Invasive species awareness and education activities, coupled with voluntary and/or regulatory inspection and decontamination programs are common prevention strategies used to help ensure that boats, trailers and other recreational equipment are free from invasive species and do not move live plants and animals between bodies of water. These strategies are critically important for stemming the spread of AIS from infested to uninfested waters. 

In the Great Lakes region, the recreational boating industry includes 4.3 million registered boats, presenting a particularly significant challenge for managing this pathway. An important first step is educating boaters and other recreational users on the damage the AIS can cause, and the actions they can take to ensure their activities to do not contribute to further spread of invasive plants and animals. Such outreach efforts focus on implementing national messaging campaigns including "Clean, Drain, Dry" and "Stop Aquatic Hitchhikers" via a variety of methods including boat ramp signage, PSAs, and dissemination of campaign-branded materials. There are also federally adopted Voluntary Guidelines for Preventing the Spread of Aquatic Nuisance Species Associated with Recreational Activities covering recreational activities and equipment for six recreational activities: anglers, motor boaters, non-motorized boaters, scuba divers and snorkelers, seaplane pilots, and waterfowl hunters.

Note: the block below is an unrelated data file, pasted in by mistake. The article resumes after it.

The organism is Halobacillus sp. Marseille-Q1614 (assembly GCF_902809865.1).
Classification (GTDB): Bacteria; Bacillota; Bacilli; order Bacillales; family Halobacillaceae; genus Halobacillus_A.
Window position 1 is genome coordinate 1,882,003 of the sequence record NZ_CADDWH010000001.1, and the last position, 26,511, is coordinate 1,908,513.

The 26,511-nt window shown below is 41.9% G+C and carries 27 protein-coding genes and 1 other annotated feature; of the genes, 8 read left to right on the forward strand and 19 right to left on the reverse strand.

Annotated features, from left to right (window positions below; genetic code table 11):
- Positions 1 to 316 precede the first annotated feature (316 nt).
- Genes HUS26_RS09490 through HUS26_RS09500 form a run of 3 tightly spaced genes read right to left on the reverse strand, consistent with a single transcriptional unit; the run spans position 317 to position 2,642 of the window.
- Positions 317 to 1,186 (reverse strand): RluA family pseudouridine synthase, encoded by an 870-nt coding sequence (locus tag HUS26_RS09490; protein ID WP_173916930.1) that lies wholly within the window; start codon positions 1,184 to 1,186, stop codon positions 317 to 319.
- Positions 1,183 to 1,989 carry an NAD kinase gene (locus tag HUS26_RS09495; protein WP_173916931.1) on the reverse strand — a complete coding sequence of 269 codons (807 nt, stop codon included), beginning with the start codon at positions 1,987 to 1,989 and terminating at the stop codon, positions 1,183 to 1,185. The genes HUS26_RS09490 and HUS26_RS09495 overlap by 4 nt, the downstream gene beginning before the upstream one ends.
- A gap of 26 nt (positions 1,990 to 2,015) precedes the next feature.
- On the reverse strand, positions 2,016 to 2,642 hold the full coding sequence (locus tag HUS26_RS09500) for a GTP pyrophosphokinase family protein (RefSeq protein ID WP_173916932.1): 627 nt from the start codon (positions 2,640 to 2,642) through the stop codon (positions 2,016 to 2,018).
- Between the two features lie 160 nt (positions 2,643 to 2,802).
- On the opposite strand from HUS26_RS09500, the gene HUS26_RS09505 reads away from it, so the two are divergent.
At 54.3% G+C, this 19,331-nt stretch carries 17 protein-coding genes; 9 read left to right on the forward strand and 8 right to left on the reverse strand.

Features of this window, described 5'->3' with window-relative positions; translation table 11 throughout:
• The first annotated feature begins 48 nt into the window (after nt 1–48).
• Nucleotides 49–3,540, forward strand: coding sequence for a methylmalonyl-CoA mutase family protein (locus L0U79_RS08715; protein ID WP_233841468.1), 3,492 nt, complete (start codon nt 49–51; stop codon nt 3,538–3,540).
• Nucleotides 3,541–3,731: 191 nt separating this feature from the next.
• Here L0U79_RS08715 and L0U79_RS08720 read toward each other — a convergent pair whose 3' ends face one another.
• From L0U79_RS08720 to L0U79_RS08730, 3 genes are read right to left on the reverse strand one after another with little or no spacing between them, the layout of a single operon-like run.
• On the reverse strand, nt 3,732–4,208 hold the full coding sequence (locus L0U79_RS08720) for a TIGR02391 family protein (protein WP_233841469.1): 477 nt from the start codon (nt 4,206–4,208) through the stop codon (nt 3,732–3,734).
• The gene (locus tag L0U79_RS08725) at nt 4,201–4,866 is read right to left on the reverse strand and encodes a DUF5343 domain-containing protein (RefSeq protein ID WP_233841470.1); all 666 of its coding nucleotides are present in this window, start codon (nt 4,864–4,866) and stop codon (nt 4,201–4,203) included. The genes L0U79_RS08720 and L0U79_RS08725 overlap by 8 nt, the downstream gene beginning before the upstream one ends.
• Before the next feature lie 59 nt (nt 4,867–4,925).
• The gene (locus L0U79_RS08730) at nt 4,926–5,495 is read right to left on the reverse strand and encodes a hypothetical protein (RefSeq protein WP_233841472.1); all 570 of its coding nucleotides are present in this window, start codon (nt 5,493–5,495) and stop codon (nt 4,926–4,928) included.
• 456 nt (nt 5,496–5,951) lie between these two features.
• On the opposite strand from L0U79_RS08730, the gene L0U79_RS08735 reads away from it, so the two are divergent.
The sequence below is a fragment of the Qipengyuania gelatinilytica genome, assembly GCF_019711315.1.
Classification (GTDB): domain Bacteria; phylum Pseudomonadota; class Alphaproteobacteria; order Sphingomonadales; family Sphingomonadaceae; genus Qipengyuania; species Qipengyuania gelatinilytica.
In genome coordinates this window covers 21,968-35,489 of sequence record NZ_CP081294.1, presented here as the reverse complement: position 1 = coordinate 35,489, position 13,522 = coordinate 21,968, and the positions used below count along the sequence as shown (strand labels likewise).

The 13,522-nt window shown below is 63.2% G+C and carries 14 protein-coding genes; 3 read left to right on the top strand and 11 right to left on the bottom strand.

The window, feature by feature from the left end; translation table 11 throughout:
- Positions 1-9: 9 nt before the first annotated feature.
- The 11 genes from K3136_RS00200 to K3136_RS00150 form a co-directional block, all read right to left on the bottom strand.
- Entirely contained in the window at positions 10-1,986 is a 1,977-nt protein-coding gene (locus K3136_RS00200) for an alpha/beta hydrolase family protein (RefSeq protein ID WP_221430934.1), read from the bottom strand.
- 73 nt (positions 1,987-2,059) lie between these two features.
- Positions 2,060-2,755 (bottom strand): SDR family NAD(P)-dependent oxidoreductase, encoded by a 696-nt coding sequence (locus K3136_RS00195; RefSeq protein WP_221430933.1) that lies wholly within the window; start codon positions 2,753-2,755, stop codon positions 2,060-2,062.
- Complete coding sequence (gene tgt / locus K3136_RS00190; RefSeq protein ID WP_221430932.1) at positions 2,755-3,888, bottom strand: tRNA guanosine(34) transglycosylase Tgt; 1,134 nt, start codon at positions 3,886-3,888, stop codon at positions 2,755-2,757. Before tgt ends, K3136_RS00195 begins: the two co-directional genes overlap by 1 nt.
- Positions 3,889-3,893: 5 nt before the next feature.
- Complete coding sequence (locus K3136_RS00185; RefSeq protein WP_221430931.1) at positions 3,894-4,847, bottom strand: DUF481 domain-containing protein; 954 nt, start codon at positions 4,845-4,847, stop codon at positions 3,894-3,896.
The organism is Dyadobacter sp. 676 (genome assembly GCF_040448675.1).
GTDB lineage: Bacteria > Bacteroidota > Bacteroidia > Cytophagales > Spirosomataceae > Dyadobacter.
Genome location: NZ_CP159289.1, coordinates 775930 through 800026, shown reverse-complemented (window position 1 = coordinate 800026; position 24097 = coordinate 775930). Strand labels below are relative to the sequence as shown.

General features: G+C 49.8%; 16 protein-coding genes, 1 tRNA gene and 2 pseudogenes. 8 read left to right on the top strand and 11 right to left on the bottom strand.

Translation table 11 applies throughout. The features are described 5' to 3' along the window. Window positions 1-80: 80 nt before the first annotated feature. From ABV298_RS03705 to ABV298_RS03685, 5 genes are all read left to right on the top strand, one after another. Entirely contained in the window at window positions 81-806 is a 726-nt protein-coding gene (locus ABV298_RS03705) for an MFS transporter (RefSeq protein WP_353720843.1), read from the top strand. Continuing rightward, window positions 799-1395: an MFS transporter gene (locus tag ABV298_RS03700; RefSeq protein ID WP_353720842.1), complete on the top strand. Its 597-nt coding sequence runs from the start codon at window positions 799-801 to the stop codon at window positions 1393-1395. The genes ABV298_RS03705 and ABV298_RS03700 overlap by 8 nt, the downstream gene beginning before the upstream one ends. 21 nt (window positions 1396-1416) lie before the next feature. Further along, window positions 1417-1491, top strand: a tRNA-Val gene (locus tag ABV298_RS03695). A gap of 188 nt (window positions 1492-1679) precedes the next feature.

In addition to outreach and voluntary efforts, some agencies adopt regulatory-based inspection and decontamination policies for recreational watercraft. These regulatory programs may vary in the specific activities that are regulated (e.g., possession and transport of plants and animals; draining of water from bilges, live wells); specific agency authorities (e.g., mandatory inspection); and associated penalties. The National Sea Grant Law Center (NSGLC) and the Association of Fish and Wildlife Agencies developed guidance on model legislative provisions and model regulation for watercraft inspection and decontamination.